What is a Siddi quilt? Here’s a link with more info, but basically they are hand-stitched textile creations made by African-Indian women. That link can take you down a rabbit hole of interesting knowledge, but here’s the short story. These kawandi can closely resemble the quilts you have on your beds, although they are constructed quite differently. They start with a backing fabric, often an old sari. There is a filling, mostly other used textiles. The top layer is composed of small pieces of fabrics hand stitched to the other layers. The stitching begins on the outside edge and finishes in the center–totally different than American quilts.
No kawandi is properly finished until each corner has a phula, or decorative folded flower. Most have additional small decorative patches on the top, known as tikeli. These are not used by the Siddi people as decorations, but as utility mats and covers during the cooler monsoon seasons. That does NOT mean that they are not beautiful!
Today I took a class through our quilt guild with Mary Hogan and learned how to make them…as much as you can learn about them in a one day class.
Sooooo many variables from those basic ideas! Here is my first round of fabric and stitching. I remembered to add my corner phulas, too. This is not a quick project and I’m very glad that Mary made that clear from the start and had us start small!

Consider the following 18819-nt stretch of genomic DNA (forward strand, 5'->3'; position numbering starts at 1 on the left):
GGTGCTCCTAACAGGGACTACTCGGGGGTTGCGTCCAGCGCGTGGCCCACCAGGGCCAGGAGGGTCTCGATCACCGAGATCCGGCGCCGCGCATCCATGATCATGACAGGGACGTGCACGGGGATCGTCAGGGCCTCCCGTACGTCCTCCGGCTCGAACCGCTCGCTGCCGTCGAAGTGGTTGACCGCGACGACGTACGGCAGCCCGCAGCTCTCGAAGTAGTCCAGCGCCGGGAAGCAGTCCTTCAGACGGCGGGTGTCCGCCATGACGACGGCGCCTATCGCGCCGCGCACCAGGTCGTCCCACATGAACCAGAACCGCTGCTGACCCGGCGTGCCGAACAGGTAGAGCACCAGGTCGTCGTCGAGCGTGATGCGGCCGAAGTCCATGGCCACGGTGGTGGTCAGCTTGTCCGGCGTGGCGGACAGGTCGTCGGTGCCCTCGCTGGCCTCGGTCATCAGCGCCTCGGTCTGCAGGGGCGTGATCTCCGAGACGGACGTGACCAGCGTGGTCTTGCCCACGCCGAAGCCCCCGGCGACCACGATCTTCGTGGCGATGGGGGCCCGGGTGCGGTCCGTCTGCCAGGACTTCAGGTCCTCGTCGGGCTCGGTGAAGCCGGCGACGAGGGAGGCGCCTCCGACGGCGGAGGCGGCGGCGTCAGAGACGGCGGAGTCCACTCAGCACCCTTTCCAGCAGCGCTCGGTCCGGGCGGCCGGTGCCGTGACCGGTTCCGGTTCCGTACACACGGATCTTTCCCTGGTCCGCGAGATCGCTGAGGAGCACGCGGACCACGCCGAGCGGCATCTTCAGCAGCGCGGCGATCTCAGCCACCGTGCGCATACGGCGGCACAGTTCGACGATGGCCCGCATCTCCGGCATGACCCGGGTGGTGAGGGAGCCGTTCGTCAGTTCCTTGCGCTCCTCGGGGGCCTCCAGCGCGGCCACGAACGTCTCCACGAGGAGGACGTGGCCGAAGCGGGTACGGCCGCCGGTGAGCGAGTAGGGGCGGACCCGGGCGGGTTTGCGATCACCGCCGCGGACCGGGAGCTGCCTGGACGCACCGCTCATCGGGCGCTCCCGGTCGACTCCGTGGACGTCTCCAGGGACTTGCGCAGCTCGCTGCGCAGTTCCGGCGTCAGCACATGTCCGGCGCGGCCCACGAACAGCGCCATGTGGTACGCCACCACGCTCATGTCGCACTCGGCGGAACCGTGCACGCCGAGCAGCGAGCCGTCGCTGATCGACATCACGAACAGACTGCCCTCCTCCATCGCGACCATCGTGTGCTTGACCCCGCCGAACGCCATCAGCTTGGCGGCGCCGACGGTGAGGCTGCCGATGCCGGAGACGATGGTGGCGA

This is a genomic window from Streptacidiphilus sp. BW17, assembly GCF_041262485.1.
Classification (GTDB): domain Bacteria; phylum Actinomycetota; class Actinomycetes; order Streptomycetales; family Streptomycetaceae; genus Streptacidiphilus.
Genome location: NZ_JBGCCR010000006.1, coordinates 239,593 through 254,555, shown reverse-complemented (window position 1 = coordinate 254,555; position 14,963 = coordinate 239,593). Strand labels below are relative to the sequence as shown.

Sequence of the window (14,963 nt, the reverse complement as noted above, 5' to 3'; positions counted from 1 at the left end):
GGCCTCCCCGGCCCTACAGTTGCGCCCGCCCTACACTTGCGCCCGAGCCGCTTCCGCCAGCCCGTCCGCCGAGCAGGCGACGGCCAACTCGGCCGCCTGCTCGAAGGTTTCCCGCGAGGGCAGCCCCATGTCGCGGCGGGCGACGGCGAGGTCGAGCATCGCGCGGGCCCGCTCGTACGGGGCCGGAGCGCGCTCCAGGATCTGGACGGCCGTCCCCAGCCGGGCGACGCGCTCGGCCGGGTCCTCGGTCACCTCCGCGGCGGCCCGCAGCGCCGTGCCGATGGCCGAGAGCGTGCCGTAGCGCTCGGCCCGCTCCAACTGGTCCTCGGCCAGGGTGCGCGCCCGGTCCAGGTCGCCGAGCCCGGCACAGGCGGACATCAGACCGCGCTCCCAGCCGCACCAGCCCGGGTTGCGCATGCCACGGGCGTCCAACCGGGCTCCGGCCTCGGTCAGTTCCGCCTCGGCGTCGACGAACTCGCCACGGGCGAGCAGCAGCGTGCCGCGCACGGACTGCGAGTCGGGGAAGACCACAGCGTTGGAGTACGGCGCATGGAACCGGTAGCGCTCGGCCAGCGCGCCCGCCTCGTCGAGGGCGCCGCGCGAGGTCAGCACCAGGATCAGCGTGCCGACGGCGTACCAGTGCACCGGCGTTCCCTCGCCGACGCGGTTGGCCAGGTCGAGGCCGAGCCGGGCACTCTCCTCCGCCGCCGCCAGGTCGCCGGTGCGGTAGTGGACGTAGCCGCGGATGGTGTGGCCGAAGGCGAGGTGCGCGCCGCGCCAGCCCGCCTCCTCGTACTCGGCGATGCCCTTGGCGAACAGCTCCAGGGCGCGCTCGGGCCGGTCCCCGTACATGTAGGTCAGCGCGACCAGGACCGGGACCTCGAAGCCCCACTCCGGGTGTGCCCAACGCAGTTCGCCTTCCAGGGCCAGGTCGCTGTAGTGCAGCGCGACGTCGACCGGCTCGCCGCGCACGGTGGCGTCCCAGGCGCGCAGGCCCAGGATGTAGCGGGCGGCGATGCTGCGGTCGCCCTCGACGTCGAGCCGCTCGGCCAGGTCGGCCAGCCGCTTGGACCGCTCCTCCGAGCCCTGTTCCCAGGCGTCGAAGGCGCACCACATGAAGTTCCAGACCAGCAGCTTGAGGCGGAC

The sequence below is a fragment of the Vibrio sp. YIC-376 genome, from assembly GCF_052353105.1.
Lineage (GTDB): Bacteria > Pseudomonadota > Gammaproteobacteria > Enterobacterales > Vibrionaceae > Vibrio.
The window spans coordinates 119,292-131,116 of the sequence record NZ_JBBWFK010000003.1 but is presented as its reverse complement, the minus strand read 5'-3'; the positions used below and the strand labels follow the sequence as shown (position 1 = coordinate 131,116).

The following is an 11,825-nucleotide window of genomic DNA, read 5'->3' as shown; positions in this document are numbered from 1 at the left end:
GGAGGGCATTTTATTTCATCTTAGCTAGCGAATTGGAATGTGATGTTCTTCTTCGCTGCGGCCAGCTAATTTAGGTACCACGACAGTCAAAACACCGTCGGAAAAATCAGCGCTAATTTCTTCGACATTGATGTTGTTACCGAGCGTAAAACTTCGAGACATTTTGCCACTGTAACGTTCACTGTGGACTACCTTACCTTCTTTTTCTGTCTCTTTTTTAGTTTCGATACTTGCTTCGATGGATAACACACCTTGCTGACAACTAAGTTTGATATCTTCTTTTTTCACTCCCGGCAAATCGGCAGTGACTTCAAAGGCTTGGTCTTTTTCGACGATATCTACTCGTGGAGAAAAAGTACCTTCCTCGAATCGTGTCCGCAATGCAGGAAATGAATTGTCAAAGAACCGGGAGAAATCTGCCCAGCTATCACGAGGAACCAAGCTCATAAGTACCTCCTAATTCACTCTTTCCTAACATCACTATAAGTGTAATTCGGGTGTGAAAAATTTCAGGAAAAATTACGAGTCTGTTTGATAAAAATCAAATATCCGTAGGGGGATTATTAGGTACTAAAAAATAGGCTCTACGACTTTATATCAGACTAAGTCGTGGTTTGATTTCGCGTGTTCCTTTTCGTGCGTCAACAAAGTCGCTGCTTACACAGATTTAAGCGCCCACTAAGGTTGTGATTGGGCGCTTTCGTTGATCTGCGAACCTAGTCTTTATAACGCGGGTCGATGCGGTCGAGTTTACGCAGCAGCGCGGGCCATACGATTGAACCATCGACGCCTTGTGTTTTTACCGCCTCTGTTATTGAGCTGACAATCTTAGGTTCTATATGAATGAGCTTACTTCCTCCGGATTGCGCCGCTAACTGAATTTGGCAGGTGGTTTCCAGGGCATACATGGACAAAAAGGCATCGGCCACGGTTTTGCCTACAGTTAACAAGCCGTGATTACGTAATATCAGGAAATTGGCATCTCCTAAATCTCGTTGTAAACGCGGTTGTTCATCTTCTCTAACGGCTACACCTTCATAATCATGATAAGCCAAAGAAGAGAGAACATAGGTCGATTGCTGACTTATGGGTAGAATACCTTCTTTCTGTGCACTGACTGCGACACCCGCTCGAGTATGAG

After about 3 more hours I had several rounds of stitching done and I was able to start adding a second round of fabric pieces.
See–not quick! But very relaxing. I don’t have any tikeli on there yet but I think I’ll need one when I get to that next corner. No raw edges allowed, but with hand stitching you have plenty of time to think about fabric shape and placement. Nothing is pre-planned or pre-cut. It’s a true quilt-as-you-go project and when you get to that center, it is DONE.
This one will take a while, and that’s totally fine. I’m thinking ahead, though, about what I want to DO with this. I’m not sure this will satisfy my gaudy heart as is. It may be the basis for a bigger, beaded, embellished homage to the art of this Siddi tradition.
Whatever road I take with it, it will be totally enjoyable. Thanks, Mary.